Friday 2 August 2019

Friday 2nd August

A Stone-Curlew present all day and into the late evening was the main attraction.  It ranged from the golf course to the end of Warren Point.  This was the fourth bird since 2013 but only the eighth record since 1867.  It spent the morning high tide stood, incongruously, among the large and noisy mixed aggregation of Oystercatcher and Sandwich Tern on Finger Point.  It reigned a small circle of unfamiliar awe around it, though occasionally an Oystercatcher would walk up closer to inspect the interloper, before running off. For a brief time, things got stranger still when a juvenile Kittiwake, a scarce bird on Finger Point, got close enough for both species to eye each other.  One has to wonder how many times that's ever happened.

 Stone-Curlew - Lee Collins

Stone-Curlew - Lee Collins

Little else received attention today though a few counts of birds in the estuary were of 600+ Oystercatcher, 330 Curlew, 207 Sandwich Tern, 85 Dunlin, 50 Ringed Plover, 25 Sanderling, 27 Common Tern (7 juvs), 22 Whimbrel, 21 Canada Goose, eight Mute Swan, eight Greenshank, five Little Egret, five Mediterranean Gull, four Grey Plover, three Bar-tailed Godwit, two Turnstone, a Little Ringed Plover, a Grey Heron and the resident Slavonian Grebe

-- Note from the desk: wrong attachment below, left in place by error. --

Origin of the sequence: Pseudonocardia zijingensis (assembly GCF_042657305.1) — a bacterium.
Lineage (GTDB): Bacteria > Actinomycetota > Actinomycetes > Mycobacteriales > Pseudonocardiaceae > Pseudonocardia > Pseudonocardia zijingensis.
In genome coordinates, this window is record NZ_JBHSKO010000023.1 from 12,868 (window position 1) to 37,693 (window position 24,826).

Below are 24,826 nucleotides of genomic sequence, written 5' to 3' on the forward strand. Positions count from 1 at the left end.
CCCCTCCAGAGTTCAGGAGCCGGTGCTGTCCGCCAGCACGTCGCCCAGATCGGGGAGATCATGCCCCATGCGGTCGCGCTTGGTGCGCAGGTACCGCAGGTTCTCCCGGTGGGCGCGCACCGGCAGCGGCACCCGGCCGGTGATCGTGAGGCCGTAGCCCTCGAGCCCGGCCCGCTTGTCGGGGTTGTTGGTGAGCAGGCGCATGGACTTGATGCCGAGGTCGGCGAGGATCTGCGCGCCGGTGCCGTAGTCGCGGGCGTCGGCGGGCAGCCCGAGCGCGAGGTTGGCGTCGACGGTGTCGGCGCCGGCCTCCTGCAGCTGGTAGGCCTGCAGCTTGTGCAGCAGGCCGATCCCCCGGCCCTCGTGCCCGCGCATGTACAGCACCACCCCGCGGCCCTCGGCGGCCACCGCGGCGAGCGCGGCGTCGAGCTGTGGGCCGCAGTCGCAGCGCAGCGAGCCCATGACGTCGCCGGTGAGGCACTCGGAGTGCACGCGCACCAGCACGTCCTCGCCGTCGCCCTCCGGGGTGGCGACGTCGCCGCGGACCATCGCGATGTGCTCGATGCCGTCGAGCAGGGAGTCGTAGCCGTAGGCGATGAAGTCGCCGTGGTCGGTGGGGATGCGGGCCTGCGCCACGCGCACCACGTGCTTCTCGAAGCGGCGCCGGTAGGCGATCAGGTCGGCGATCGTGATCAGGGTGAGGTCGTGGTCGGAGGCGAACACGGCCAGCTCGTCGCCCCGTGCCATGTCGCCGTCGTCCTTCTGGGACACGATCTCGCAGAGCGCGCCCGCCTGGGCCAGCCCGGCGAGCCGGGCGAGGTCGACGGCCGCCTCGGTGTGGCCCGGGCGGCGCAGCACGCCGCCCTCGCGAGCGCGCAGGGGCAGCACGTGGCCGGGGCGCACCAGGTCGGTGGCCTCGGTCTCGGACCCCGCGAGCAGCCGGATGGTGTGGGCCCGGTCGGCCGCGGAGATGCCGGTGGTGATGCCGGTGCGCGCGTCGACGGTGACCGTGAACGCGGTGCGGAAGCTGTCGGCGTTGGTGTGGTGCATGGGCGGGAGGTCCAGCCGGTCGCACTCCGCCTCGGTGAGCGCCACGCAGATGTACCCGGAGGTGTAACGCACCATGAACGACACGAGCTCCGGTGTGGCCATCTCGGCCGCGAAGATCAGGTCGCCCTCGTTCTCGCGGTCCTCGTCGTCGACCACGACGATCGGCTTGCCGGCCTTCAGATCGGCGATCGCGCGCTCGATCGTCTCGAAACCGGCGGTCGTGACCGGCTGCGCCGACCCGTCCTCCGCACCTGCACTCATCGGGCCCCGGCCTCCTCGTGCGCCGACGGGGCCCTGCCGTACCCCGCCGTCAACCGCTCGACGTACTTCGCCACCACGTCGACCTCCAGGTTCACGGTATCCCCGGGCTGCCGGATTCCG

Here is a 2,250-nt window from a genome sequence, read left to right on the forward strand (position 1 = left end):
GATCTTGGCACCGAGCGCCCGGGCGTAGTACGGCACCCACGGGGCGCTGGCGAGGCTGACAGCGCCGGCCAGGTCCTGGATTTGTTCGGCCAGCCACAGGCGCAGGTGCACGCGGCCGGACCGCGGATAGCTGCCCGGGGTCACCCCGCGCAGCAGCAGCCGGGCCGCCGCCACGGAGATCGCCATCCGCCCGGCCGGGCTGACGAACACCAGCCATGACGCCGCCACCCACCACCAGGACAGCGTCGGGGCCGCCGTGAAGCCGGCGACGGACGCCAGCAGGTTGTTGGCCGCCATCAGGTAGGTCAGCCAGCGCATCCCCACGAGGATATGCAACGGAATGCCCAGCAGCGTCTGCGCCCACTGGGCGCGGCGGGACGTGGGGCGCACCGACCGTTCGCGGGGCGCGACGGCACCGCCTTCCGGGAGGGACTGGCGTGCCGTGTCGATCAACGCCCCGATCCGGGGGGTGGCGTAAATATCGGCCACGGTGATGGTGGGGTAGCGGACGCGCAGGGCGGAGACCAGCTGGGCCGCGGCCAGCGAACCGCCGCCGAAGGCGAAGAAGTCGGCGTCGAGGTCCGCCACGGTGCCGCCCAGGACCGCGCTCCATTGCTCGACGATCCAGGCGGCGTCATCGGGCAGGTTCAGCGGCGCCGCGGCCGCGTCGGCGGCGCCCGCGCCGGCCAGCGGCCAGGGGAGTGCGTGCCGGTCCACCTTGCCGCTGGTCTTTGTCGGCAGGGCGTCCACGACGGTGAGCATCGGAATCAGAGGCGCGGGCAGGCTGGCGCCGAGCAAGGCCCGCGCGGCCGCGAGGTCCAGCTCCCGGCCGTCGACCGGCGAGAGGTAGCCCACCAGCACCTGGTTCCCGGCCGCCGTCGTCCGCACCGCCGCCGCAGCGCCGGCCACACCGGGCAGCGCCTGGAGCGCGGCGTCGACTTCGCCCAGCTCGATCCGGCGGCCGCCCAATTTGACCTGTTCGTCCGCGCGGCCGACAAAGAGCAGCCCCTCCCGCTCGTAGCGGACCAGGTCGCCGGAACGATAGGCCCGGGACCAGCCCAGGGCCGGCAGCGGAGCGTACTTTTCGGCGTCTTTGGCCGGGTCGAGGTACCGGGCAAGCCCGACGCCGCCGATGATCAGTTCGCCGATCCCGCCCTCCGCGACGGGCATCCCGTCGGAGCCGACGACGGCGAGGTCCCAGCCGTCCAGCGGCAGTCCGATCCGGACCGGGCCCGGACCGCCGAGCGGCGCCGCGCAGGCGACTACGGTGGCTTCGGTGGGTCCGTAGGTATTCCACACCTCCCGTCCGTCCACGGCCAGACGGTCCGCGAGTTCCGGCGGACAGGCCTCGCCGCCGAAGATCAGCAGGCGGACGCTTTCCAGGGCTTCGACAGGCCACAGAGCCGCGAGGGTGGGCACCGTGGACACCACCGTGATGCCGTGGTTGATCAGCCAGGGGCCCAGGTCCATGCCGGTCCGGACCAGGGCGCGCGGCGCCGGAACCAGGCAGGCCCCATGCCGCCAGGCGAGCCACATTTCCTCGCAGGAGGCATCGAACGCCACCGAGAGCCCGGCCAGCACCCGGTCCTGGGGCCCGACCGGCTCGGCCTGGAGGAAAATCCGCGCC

Little Ringed Plover - Lee Collins

Another huge find today was a Marsh Tit, seen and heard with a mixed tit flock, including a Coal Tit, a notable species this time of the year, moving up through the site.  Seems likely this is the same bird as one here on 16th June, though still constitutes only the 12th record for site.  Migrants in the bushes were two Willow Warbler, a Sedge Warbler and a Wheatear beside the hide.

Elsewhere, a trickle of Swallow passing through all day, plus a couple of Swift.  A small number of Mediterranean Gull joined other small gulls and hirundines anting overhead.  

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